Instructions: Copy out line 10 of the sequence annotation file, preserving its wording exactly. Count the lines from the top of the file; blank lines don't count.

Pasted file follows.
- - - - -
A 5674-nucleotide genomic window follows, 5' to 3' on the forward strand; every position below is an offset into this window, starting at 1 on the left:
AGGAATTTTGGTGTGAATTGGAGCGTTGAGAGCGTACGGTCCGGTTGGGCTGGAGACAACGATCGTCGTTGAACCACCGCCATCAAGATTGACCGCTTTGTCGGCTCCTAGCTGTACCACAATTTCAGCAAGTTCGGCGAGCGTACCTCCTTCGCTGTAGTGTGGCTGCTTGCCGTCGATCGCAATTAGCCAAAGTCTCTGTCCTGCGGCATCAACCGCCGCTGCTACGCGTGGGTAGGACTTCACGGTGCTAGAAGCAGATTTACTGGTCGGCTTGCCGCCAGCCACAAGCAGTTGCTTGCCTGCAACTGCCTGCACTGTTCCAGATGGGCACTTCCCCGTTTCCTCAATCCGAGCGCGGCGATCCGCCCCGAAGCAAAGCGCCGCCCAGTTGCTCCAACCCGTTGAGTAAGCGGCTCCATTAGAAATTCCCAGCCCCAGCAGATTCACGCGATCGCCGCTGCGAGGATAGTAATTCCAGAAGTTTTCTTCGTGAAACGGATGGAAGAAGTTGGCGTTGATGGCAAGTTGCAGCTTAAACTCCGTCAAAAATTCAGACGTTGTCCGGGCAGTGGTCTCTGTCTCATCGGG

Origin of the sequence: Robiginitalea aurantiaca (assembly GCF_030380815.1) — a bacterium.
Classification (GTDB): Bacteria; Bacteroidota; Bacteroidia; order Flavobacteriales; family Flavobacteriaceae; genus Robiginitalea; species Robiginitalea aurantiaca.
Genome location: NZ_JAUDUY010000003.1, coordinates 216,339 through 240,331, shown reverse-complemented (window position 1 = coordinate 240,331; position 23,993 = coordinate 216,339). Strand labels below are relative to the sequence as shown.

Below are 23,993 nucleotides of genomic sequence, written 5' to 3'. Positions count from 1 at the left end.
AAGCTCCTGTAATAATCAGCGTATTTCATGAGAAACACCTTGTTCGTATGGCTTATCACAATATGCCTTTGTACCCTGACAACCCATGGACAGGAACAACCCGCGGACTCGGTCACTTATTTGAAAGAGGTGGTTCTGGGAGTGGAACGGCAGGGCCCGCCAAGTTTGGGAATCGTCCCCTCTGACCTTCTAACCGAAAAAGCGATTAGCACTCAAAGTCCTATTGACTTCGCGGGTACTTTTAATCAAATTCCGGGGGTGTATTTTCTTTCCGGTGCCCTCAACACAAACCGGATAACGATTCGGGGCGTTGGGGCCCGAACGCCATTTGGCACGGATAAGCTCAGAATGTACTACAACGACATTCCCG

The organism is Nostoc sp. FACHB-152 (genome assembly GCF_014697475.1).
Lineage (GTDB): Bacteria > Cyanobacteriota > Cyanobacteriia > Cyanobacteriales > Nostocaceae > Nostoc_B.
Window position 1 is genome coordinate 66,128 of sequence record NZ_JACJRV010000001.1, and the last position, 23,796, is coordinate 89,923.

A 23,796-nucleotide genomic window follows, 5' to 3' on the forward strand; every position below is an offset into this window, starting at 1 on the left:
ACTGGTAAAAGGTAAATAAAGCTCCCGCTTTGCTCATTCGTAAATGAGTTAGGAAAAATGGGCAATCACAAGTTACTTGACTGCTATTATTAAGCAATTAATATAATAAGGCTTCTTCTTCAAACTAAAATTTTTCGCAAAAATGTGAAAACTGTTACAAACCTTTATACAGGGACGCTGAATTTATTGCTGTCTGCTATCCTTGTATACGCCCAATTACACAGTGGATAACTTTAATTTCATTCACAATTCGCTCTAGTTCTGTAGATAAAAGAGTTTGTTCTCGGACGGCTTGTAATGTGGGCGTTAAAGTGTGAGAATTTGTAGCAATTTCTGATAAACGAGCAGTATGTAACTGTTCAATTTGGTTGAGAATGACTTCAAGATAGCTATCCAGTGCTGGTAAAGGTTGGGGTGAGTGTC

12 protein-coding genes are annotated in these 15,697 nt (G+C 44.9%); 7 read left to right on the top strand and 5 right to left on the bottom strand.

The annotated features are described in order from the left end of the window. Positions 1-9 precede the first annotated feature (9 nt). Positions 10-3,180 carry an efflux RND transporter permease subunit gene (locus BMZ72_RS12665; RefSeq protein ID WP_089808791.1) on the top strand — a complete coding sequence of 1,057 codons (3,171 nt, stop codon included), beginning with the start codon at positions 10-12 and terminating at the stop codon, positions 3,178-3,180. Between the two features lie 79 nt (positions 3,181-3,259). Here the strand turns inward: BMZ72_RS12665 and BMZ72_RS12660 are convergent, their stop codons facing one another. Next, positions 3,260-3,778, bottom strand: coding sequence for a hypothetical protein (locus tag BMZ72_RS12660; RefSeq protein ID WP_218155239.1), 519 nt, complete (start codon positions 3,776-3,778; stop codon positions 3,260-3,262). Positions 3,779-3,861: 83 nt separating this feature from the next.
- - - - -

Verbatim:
Window position 1 is genome coordinate 66,128 of sequence record NZ_JACJRV010000001.1, and the last position, 23,796, is coordinate 89,923.